Conversation with Hiro Mashima at NYAF 2011

Known to American readers as the creator for Rave Master and Fairy Tail, Anime Diet gets the opportunity to interview this Japanese mangaka at New York Anime Festival. Hiro Mashima made time in his busy schedule to be a guest at this year’s Festival. Through the helpful assistance of an interpreter, here’s an 18 minute conversation in an edited transcript. The questions with an asterisk is what I was able to ask Mashima-sensei.

Have you been to the states before?

A few times, San Diego Comic Con, and a few private times.

How do you like it here, and how has it been with the fan’s reactions?

New York fans are very passionate.

What were your influences and what led you to become a mangaka?

Miyazaki Hayao and Toriyama Akira, I am huge fans of both. In particular to Toriyama with Dragon Ball, when I was little, I use to trace and copy their work. Gradually as I did this, I realized I wanted to go pro, so I brought my work to the publishers.

What was your first published work?

Rave Master.

* You’re well known to American readers for your adventure titles, however is there a particular genre that you would like to try in the future?

Love story.

* What is your favorite type of pasta?

Meat sauce. I had it for lunch today.

*If you get the chance, please check out Eataly on 23rd and 5th as a Pasta Heaven.

How much research goes into your current work?

I don’t do a lot of research even though it is on a guild, there’s not a lot I know about European culture. I find that it is better to not know. It is similar to how an American can depict a ninja and there’s a lot more freedom involved that depends on your imagination rather than on prior knowledge.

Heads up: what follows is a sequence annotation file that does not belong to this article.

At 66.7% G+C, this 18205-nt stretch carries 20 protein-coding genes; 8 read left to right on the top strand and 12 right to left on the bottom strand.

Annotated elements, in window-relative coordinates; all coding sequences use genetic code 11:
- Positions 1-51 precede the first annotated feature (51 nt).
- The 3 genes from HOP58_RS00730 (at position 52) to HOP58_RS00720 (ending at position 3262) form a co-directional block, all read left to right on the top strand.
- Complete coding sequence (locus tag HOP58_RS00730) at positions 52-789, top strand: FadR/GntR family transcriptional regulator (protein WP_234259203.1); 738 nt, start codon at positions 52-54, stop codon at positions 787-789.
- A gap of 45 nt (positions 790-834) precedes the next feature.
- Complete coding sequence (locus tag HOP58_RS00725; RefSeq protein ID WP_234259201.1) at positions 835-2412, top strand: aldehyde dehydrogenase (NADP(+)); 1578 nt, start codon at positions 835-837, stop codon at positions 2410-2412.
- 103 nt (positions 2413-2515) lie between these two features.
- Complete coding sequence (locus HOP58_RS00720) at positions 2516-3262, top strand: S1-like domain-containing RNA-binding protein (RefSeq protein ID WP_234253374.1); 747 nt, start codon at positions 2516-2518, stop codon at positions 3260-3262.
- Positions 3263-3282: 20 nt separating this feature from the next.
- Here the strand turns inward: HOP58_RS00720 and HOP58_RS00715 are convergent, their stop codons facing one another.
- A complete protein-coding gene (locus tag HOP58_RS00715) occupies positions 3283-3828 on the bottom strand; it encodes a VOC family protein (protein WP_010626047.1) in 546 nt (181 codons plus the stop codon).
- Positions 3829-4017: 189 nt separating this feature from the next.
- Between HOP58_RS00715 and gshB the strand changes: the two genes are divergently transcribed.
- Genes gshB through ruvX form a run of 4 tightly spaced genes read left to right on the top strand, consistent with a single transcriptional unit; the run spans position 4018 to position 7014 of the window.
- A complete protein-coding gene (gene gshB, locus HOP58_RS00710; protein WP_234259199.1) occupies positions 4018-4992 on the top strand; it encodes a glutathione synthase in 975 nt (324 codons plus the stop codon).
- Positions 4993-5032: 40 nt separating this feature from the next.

Would you say that with your new series, you borrow a lot from Asian or Japanese mythology to write about?

Of course, definitely.

With the rise in popularity in the genre of magic and fantasy as an enjoyment for adults, not just for kids, what is your opinion on why Magic has been a genre of interest?

Because it is full of dreams and everyone wishes they can have magic abilities.

What is Plue?

A dog. (laughs)

* In the past you’ve included people that you’ve met in your work, such as Dallas Middaugh and Jason Thompson in Fairy Tail. Would you keep in contact with them, and what made them potential candidates to be drawn?

Dallas is over there, so I do keep in touch with him. (Dallas Middaugh is currently the Publishing Services Director at Random House). I hope to see Jason again, but apparently he is not here.

Dallas had come in the room at this point, and he mentions that he is very happy to see Mashima-sensei, because he’s came back to the States again.

Mashima: He has such a face that is made for manga.

Dallas: It was a tremendous honor to find myself included in a manga. I have been in the industry for 11 years now, so it is a crowning achievement to be included like that.

Mashima: It’s a very small role.

Dallas: But I’ve enjoyed it very much.

So if you find people that would be inspirational, then you would include them in your work?

Definitely. Do you want to be included? (laughs)

What do you hope readers get out of your work? Is there any major themes that you write of in your work?